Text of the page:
It's expected that a politician, once in office, will tend to his pet projects before getting to other things.

It’s expected that a politician, once in office, will tend to his pet projects before getting to other things.

So it’s no surprise that Seattle Mayor Mike McGinn is supporting sacrificing car lanes in favor of bike lanes all over the city. He’s a cyclist and a Sierra Clubber with an eye for preserving the environment.

But these new lanes may be exacerbating the hostile relationship between cyclists who use main roads and the motorists who would prefer to call them their own.

Moreover, they may be shoring the reputation of the man some call “Mayor McSchwinn,” and the belief that he is forcing the entire city to follow his two-wheeled lead, while ignoring residents’ concerns about safety, business viability and whether cyclists should be licensed to help pay for all the dedicated lanes they’re getting.

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You can track this little storm along Northeast 125th Street, which the city is planning to convert from four to two lanes, with bike lanes and a left-turn lane — a change known as a “road diet.”

The proposal has gotten a lousy reception because people felt sideswiped from the start.

Residents and business owners say the Seattle Department of Transportation (SDOT) didn’t give them any notice of the plan.

SDOT argues that it sent information to neighborhood blogs and libraries, put door hangers on homes and businesses on Northeast 125th and sent e-mails to 350 other area residents. Why else would more than 100 people attend a recent open house?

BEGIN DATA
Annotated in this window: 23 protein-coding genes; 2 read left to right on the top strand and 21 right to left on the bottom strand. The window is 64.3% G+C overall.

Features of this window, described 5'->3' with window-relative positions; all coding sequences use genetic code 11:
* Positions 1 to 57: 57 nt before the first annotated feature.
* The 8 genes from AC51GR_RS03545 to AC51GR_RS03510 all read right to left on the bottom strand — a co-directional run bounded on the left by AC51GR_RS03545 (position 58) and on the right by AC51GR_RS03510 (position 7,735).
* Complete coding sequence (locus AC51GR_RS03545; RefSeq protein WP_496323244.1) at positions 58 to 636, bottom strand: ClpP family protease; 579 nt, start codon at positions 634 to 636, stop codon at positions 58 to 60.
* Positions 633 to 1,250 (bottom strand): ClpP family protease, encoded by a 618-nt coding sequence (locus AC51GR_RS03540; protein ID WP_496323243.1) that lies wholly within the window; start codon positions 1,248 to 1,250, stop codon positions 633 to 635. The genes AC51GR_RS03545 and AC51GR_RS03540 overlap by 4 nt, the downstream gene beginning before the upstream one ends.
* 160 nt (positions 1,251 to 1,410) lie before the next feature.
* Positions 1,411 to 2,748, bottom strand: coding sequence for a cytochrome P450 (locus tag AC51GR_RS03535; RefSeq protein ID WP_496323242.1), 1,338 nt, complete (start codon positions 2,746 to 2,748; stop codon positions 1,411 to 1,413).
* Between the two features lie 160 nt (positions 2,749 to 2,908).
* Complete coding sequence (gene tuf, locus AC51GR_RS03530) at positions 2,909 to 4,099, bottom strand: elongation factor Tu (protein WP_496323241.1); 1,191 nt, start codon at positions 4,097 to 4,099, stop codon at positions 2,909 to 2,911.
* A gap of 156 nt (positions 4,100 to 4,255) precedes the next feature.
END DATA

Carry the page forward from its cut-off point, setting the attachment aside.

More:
Others don’t understand why Northeast 125th was even chosen. Not a lot of cyclists use the road because it has a steep incline — an 8.5 percent grade.

Why give them their own lanes?

Moreover, the road is a key route from Interstate 5 to Lake City Way.

Why narrow it?

The only thing people don’t question is the fact that too many people speed on that road.

I don’t think forcing four busy lanes of traffic into two is really the way to slow things down.

Instead, it may turn an east-west thoroughfare into a thorough crawl, sending more cars racing down side streets, while heating up the already bad relations between riders and drivers.

To be fair, bike lanes seem to be working on Fauntleroy Way Southwest and on Dexter Avenue North, where there is room for them. In the case of Dexter, cars can drop down to Westlake Avenue North if need be.

But I don’t understand why already-crowded arterials are being cut in half to make room for cyclists who have other options.

Why not run the bike lanes on the roads less traveled, those tucked in between main east-west thoroughfares? They’re quieter, safer and would cut way back on the driver-cyclist confrontations that come when you try to put too many moving vehicles on too narrow a strip of asphalt. Throw in the tension of a work- or kid-related commute, and air doesn’t get any cleaner, believe me.

The bike lane on 130th seems to be working just fine — is a five-block detour too much to ask?

I appreciate the city trying to make more room on the roads for those who are getting out of their cars and — presumably — cutting down traffic congestion.

But when you essentially halve the traffic flow on major arterials, you’re only making a tough situation worse.

What do you think? Is McSchwinn getting us anywhere, or just taking us for a spin?

Nicole Brodeur’s column appears Tuesday and Friday. Reach her at 206-464-2334 or nbrodeur@seattletimes.com.

A cruiser. Off-road. I’m slow.